The hERG assay has been a mainstay of safety screening in drug discovery for the last 2 decades. Aided by the development of high throughput automated technology, this important assay has brought unparalleled progress in our ability to design safer drugs without those properties that may lead to life-threatening cardiac arrhythmia.
In a series of posts, Dr Michael Morton explains the background to the introduction of hERG screening and why this seemingly successful approach is about to change dramatically.
A number of effective and widely used drugs, across diverse chemical and therapeutic classes, have been withdrawn from the market or have had restrictions placed on their use, due to an association with a distinctive and potentially fatal cardiac arrhythmia known as Torsades de Pointes (twisting of the peaks) – see image below.
These drugs included several very successful medicines such as quinidine (an anti-malarial), cisapride (a laxative), terfenadine (an anti-histamine for allergies), clobutinol (a cough suppressant), dofetilide (an anti-arrhythmic), sparfloxacin and grepafloxacin (antibiotics). A common feature of these drugs was their ability to prolong the QT interval of the ECG, indicating a delay in cardiac repolarisation. Further investigations showed they inhibited a specific ion channel known as hERG. These channels conduct a potassium current (IKr) that is crucial for cellular repolarisation following an action potential. We now recognise there is an association between reduction in IKr (by hERG inhibition) leading to a delay in ventricular repolarisation (QT prolongation) and the potential to cause Torsades de Pointes (TdP) in some patients.
Regulatory guidance was introduced in the form of ICH guidelines (S7B and E14) requiring all new drugs to undergo a careful assessment of their potential to inhibit hERG and prolong the QT interval, both preclinically and clinically. Unfortunately, chemicals from many different series and chemotypes possess the potential to bind to, and affect conductance through, hERG channels. The pharmaceutical industry has since made huge strides in the screening out of compounds with potent hERG activity. This has been facilitated by the development of high quality, high throughput, automated electrophysiology technology that enables the rapid screening of large numbers of compounds at low cost, allowing functional data to be generated quickly enough to meet the medicinal chemist’s design-make-test cycle timings.
The reductionist approach
Assessing hERG binding or hERG potency has become an integral part of virtually all small molecule screening cascades and has led to fewer compounds that affect the QT interval entering clinical development. This principle of using activity at a single molecular target as a surrogate marker for a complex, multifactorial problem in a very small number of patients, is what may be described as a reductionist approach to the problem. Indeed, as a result of this approach, there have been no recent withdrawals from the market due to TdP.
This reductionist approach is common in drug discovery: to identify a single protein target considered important in a disease process and then seek to modulate or inhibit its activity. This has been done to great effect in search of novel medicines. However, toxicities are typically complex multifactorial processes, rarely attributable to a single causative mechanism.
In many cases, it isn’t possible to eliminate hERG activity entirely, whilst retaining other attractive features of a molecule. Therefore, a balance needs to be found between desired properties such as potency, solubility, bioavailability with a level of hERG activity that is considered low enough.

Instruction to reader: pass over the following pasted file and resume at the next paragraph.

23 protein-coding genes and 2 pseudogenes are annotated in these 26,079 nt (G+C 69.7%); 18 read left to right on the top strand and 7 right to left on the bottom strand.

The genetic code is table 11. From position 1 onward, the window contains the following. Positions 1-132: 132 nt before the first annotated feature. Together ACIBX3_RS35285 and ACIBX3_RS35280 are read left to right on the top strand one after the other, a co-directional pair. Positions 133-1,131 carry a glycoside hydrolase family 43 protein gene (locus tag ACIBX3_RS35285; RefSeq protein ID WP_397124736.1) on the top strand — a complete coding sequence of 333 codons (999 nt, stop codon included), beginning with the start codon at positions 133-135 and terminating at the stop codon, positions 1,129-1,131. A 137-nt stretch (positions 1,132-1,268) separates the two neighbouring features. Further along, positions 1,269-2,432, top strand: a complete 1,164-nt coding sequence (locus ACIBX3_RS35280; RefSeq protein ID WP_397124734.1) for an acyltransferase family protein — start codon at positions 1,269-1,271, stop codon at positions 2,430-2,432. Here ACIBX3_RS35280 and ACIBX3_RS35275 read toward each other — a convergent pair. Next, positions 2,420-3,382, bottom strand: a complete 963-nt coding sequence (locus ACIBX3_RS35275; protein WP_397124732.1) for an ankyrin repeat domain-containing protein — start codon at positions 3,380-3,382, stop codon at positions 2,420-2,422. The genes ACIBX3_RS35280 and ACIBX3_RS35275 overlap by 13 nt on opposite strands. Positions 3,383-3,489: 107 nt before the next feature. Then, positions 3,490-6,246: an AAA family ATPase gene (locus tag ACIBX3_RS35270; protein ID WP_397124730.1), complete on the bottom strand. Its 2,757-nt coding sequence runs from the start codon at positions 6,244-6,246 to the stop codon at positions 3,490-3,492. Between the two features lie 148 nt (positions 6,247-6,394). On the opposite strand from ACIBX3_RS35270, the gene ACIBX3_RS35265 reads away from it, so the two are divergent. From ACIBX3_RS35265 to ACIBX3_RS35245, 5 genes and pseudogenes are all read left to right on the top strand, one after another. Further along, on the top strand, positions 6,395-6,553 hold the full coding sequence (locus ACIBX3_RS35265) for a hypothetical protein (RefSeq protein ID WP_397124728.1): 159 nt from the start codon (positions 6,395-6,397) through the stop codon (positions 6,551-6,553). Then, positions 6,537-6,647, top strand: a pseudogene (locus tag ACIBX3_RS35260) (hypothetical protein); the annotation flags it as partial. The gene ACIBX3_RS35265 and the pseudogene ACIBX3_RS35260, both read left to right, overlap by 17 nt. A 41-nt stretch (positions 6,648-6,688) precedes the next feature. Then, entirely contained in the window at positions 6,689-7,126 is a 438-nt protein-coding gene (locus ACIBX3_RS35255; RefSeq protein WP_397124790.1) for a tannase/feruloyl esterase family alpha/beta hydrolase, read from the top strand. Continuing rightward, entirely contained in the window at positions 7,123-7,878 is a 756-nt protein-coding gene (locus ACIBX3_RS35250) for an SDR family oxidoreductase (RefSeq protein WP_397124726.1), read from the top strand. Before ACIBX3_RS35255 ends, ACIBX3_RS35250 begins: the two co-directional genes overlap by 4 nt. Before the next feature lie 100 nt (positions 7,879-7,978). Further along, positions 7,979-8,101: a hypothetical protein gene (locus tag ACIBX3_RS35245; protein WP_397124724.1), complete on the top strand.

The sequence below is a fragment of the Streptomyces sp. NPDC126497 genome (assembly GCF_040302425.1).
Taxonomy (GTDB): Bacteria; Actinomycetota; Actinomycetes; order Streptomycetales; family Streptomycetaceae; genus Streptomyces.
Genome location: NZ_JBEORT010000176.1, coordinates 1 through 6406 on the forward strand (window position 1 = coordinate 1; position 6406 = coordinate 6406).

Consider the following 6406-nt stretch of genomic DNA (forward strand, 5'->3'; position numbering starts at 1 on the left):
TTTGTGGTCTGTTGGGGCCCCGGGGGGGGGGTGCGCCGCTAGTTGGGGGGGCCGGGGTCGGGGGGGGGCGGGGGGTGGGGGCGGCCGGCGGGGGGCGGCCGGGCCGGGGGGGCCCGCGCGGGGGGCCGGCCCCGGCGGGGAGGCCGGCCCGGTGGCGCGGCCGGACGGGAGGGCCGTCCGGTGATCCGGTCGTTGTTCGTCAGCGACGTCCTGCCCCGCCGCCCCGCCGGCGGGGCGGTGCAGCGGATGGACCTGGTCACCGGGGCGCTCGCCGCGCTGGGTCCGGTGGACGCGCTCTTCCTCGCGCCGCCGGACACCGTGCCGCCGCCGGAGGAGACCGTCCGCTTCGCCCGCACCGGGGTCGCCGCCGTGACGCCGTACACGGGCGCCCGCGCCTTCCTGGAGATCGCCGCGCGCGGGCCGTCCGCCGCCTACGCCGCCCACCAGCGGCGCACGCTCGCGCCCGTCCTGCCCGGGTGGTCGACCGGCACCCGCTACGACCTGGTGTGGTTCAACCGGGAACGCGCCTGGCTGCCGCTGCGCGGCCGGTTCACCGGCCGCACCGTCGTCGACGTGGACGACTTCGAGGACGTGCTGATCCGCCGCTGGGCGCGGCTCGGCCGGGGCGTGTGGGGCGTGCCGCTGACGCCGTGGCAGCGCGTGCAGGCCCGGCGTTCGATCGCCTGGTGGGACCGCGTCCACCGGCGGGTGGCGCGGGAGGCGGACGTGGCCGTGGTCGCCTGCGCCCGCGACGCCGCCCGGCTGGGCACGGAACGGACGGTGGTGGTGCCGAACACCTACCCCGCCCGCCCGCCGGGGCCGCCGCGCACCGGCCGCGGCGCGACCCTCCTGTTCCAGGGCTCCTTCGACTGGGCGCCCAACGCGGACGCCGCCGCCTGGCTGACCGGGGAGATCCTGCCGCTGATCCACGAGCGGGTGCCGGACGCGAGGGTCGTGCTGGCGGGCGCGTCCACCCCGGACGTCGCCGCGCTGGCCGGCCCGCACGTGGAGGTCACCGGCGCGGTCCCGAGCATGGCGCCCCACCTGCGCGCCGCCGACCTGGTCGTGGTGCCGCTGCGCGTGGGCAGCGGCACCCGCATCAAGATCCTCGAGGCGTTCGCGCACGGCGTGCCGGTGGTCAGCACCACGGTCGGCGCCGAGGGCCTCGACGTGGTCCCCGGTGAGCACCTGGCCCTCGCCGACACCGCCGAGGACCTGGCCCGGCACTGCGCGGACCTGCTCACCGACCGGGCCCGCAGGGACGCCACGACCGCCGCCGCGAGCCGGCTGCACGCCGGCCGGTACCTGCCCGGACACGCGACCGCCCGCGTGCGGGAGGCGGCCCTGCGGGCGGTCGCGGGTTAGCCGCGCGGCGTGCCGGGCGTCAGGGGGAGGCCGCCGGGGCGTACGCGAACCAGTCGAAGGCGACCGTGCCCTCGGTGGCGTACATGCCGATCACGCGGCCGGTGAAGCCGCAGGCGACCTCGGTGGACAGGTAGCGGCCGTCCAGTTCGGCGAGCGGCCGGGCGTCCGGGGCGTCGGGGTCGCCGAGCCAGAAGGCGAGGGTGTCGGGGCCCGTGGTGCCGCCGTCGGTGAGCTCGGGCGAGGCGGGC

But how low does hERG potency need to be to avoid these clinical events? In making these judgements considerations include the margin between drug concentrations affecting hERG and those needed for efficacious activity, how much confidence there is in those predictions, as well as the risk:benefit in each indication. For example, compounds with hERG activity that cause a degree of QT prolongation, have been acceptable in patients with advanced cancer or severe infection. Conversely, any degree of QT prolongation in non-life-threatening indications such as asthma or arthritis has generally meant a stop for that compound. Given the costs involved in conducting clinical trials, and the late stage at which small changes in QT would be identified, there is often an abundance of caution and early de-selection of compounds with even modest hERG activity.
Today there is a recognition that not all compounds that can inhibit hERG will necessarily prolong the QT interval in patients. Furthermore, not all QT prolonging drugs predispose to TdP. Many other factors are known to be involved in the precipitation of this low incidence arrhythmia including underlying physiology, disease state, hypokalaemia or hypomagnesaemia, pharmacology and genetic predisposition. Although the reductionist approach has certainly been successful in reducing the number of drugs withdrawn for TdP, there is a growing realisation that this may have been achieved at a cost. Have we, by relying on a surrogate marker of a surrogate marker, inadvertently rejected large numbers of potentially safe and effective drugs that were not in fact, pro-arrhythmic?
Given society’s large areas of unmet medical need, we must develop our scientific approaches to better identify those compounds that present a clear risk. The CiPA initiative (Comprehensive In vitro Proarrhythmia Assessment), has brought together interested parties from industry academia and regulatory authorities to address this need. In our next post, Dr Morton will discuss the advent of a new era in cardiac ion channel safety testing under CiPA that is intended to provide scientists with a more sophisticated evaluation of a compound’s pro-arrhythmic potential.